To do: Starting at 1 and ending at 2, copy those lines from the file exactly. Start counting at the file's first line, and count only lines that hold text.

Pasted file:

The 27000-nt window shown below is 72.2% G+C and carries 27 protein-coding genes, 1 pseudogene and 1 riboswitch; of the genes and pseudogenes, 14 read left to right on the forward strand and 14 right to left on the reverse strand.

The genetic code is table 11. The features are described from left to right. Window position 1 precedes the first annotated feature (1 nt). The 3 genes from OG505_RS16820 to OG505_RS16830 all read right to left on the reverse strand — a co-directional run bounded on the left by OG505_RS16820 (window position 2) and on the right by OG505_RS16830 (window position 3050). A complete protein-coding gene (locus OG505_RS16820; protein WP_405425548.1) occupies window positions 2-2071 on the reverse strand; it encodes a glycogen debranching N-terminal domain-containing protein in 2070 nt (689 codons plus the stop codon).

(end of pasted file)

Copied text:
The 27000-nt window shown below is 72.2% G+C and carries 27 protein-coding genes, 1 pseudogene and 1 riboswitch; of the genes and pseudogenes, 14 read left to right on the forward strand and 14 right to left on the reverse strand.

The genetic code is table 11. The features are described from left to right. Window position 1 precedes the first annotated feature (1 nt). The 3 genes from OG505_RS16820 to OG505_RS16830 all read right to left on the reverse strand — a co-directional run bounded on the left by OG505_RS16820 (window position 2) and on the right by OG505_RS16830 (window position 3050). A complete protein-coding gene (locus OG505_RS16820; protein WP_405425548.1) occupies window positions 2-2071 on the reverse strand; it encodes a glycogen debranching N-terminal domain-containing protein in 2070 nt (689 codons plus the stop codon).